The Pacific Crest Trail, a West Coast counterpart to the Appalachian Trail, stretches 2,600 miles from the Mexican to the Canadian border, spanning terrain that ranges from deserts to snow-topped mountains, bare lava fields to thick evergreen forests.
Hikers might spend half a year covering its length, but a group of University of Delaware students is hard at work on a different kind of challenge — distilling the essence of the trail into a 23-by-33-foot exhibit that visitors to the Philadelphia Flower Show can experience in just a few minutes.
“Our goal is to give everyone the sense of actually walking along the Pacific Crest Trail, so with all the variety on the trail, there are a lot of things for us to think about and try to include,” said Greg Heiner, a junior majoring in criminal justice who’s the project manager for the exhibit’s construction. “We’re partnering this year with the Delaware Nature Society, and they’re giving us help with the best way to spread the message of appreciating nature.”
The end result will be on display for the duration of the Flower Show, March 5-13, in the Pennsylvania Convention Center. For more about visiting the show, including hours and ticket information, see the website.
On a recent evening in the College of Agriculture and Natural Resources’ Worrilow Hall, Heiner and some two dozen other students were busy sawing and painting plywood for the exhibit’s walls, mounting poster-size photographs depicting scenic views of the trail and making papier-mâché boulders. Some walls were being covered with green chalkboard paint to encourage exhibit visitors to leave a personal message sharing their thoughts about the experience.
Student involved in the project represent a diverse assortment of majors from nearly every one of UD’s seven colleges. Some are working on the exhibit as part of the Design Process Practicum class, taught by Jules Bruck, associate professor of landscape design in the Department of Plant and Soil Sciences, while others are members of the Design and Agriculture student organization.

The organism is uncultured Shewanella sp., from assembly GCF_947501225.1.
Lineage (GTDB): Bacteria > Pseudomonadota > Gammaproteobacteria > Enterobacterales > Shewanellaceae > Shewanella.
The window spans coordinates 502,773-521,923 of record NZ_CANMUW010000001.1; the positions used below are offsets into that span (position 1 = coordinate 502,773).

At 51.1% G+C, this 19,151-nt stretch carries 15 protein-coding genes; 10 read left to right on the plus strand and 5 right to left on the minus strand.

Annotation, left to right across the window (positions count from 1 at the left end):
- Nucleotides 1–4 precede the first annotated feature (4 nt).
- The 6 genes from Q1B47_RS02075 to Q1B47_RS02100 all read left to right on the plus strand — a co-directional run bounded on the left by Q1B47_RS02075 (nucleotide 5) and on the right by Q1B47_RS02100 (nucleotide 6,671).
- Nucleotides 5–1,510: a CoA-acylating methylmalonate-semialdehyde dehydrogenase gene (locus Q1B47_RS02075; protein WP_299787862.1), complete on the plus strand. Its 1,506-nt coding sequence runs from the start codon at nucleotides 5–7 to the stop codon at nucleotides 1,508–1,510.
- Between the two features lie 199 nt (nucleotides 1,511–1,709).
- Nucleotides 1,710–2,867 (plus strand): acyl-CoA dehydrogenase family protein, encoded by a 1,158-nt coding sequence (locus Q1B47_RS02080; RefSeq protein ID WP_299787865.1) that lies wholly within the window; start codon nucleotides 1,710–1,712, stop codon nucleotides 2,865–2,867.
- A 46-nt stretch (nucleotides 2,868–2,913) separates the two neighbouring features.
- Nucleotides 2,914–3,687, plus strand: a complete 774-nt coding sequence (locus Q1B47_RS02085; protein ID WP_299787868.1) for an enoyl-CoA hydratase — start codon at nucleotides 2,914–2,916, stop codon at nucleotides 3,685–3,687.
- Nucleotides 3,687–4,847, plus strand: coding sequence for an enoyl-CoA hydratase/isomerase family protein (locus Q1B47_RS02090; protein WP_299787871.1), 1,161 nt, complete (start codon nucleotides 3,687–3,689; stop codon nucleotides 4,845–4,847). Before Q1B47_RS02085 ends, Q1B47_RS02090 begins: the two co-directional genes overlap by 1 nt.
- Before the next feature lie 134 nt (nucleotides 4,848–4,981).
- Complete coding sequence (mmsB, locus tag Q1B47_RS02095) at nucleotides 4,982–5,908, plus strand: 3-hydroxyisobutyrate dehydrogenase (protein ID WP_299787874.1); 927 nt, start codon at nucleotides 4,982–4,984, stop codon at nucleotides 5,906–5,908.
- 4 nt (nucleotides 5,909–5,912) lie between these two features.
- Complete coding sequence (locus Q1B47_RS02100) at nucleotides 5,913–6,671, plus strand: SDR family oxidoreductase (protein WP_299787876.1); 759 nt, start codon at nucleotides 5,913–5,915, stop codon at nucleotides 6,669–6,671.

“Everyone is so engaged in creating this project and wanting it to be a great experience for the people who will come to the Flower Show,” Bruck said. “I see students who aren’t even taking the class for credit — they’re members of the club — but they come to class just because they’re so enthusiastic about it.”
This will be the sixth consecutive year that an interdisciplinary team of faculty and students is contributing an exhibit to the show, which is the oldest and largest indoor flower show in the world. The show’s theme this year, inspired by the centennial of the National Park Service, is “Explore America.”
At UD, students in Bruck’s class last year came up with the design concept for the 2016 exhibit once the Flower Show announced its theme encouraging exhibitors to draw inspiration from the nation’s parks.
Students chose the Pacific Crest Trail, a designated National Scenic Trail, and made drawings and models of their proposed exhibit, which will be UD’s first walk-through entry in the Flower Show. Bruck’s current class dived into the construction work as soon as spring semester began.
Because the exhibit must be partially disassembled, trucked to Center City Philadelphia, and then reassembled inside the convention center, the class got some expert help from a faculty member accustomed to that kind of process. Stefanie Hansen, associate professor of theatre, has been working with the students to help them construct the kinds of modular, lightweight pieces that are used in set design.